WHEREAS, the Louisiana state hunting and fishing regulations have increased in detail and complexity throughout the decades, and
WHEREAS, this increasing detail and complexity are due to Louisiana’s legal code for wildlife and fisheries which, for the most part, allows activities unless they are expressly prohibited, and
WHEREAS, this increasing detail and complexity are increasingly costly for the state to publish and require more rigorous study by the public for a competent understanding of the law, and
WHEREAS, Missouri appears to have a simpler wildlife code than Louisiana, described as follows by the Missouri Department of Conservation: “The Wildlife Code of Missouri is a permissive code. A permissive code means that rather than giving you an endless list of “thou shalt nots,” we keep it simple by telling you what you may do. You may take or attempt to take only those animals and furbearers permitted by the Code, and only by methods, and only at the times and under the circumstances mentioned in the Code.”, and
WHEREAS, a state should strive to make its legal code more understandable to the common person and the Missouri-style wildlife and fisheries code might be more understandable than the Louisiana-style wildlife and fisheries code by being simpler, and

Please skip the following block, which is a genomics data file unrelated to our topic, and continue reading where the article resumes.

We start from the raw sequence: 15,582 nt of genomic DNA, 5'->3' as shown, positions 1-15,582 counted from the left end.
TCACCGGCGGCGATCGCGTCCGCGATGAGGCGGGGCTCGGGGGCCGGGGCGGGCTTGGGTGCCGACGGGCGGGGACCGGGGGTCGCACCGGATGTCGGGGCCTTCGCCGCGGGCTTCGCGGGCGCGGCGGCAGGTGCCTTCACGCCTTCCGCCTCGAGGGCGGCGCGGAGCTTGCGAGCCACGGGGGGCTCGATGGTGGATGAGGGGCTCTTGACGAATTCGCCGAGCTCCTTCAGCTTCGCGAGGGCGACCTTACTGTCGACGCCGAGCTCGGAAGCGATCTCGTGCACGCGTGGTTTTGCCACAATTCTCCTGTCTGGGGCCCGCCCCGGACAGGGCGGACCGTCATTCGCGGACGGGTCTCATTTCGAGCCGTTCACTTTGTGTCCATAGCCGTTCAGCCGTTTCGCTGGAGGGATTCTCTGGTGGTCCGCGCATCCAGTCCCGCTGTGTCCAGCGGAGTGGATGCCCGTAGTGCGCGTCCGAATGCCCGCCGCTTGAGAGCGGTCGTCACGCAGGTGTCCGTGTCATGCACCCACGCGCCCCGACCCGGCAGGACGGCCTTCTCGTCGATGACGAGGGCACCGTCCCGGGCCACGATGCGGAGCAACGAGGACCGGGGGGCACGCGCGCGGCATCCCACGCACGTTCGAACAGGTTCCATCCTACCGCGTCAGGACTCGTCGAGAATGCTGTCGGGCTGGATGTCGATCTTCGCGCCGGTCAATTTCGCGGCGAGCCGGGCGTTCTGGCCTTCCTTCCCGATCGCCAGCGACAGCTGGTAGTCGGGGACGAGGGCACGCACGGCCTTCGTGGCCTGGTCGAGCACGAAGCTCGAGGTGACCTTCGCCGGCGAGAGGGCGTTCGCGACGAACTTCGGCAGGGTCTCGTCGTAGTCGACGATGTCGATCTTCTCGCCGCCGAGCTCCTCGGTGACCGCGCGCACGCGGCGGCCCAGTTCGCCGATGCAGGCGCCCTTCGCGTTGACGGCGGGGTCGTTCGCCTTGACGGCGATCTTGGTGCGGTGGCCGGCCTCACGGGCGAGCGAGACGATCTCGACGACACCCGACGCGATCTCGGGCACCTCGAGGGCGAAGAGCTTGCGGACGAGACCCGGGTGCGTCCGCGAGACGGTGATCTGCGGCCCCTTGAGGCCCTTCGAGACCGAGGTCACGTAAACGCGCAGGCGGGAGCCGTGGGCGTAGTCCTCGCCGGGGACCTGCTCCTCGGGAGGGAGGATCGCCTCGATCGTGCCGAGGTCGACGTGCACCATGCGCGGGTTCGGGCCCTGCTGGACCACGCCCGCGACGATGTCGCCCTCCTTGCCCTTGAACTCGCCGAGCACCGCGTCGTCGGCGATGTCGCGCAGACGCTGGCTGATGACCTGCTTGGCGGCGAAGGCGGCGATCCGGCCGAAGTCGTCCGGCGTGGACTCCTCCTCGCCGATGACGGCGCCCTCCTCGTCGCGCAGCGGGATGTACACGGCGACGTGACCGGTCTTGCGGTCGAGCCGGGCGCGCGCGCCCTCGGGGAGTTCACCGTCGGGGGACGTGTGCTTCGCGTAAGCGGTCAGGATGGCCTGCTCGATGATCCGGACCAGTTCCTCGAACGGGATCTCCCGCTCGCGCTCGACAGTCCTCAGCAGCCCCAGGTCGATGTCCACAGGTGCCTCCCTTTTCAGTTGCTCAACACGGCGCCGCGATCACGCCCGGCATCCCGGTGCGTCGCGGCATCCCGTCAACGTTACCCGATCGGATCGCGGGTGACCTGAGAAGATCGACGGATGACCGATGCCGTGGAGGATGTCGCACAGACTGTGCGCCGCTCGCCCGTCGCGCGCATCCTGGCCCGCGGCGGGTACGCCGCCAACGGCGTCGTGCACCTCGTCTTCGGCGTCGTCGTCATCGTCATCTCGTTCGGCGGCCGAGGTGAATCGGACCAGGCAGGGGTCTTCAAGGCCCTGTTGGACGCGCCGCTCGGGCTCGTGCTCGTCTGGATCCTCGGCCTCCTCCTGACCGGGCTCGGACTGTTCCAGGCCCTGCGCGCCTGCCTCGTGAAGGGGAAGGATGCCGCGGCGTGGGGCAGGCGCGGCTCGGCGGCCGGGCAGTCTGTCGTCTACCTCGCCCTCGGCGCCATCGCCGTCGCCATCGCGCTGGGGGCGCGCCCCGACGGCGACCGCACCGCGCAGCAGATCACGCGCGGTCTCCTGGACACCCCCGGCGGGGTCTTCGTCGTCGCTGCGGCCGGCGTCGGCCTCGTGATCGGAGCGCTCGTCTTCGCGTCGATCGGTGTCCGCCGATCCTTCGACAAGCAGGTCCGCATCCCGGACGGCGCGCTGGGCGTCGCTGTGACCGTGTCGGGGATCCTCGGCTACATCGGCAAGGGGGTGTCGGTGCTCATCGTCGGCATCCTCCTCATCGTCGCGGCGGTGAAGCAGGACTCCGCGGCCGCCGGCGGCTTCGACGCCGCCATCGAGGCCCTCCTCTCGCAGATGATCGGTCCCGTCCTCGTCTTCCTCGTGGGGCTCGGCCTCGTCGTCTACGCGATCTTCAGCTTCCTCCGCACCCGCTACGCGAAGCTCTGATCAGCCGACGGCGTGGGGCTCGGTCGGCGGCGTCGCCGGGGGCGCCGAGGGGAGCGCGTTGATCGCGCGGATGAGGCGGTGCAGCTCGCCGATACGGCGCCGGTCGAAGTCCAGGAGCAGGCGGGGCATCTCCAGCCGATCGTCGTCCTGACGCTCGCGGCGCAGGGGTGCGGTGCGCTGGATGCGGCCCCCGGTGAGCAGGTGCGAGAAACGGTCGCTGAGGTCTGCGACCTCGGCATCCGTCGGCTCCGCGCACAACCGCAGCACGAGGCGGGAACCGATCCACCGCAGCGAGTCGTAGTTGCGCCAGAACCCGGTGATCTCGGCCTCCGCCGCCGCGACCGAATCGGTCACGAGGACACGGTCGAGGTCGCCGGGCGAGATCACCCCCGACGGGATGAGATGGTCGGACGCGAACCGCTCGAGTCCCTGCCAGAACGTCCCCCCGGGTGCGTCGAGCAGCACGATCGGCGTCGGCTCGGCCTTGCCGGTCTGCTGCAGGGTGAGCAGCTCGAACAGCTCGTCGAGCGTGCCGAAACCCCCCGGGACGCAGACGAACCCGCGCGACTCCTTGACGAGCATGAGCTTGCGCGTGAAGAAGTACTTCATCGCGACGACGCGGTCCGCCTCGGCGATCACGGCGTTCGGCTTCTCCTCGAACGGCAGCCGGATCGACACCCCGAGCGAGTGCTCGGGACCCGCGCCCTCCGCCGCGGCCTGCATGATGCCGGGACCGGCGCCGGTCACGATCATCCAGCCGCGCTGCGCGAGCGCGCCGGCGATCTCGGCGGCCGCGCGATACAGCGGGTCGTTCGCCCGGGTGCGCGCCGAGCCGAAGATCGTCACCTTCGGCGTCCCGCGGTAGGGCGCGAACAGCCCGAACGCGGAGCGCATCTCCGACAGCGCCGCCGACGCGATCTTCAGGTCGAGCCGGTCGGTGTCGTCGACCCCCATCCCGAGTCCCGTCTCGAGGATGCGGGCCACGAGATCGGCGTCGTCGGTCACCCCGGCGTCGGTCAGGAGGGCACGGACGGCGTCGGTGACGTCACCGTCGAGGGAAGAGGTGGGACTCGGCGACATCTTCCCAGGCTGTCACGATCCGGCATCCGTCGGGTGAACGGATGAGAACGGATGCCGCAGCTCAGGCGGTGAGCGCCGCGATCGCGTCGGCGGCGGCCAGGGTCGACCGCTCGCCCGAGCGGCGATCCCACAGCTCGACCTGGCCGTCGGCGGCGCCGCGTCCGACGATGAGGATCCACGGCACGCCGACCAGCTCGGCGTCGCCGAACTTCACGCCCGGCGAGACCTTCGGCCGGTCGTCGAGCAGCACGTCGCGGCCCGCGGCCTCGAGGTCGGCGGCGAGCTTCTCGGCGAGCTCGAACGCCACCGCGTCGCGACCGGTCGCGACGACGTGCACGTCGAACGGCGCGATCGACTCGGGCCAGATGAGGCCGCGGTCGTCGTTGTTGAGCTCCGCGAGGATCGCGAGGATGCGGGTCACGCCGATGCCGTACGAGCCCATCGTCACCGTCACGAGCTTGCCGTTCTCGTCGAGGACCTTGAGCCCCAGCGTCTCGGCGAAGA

WHEREAS, a state should strive to be cost-effective and shorter/simpler wildlife and fisheries regulations pamphlets might be less expensive to publish annually.
THEREFORE BE IT RESOLVED that the Louisiana Wildlife Federation (LWF) urges the Louisiana Department of Wildlife & Fisheries to study the feasibility of adopting a Missouri-style permissive code for wildlife and fisheries regulations for the sake of simplicity and cost-effectiveness.
Adopted by the Louisiana Wildlife Federation in convention assembled, February 28, 2010 at Cypress Bend Resort, Many, Louisiana.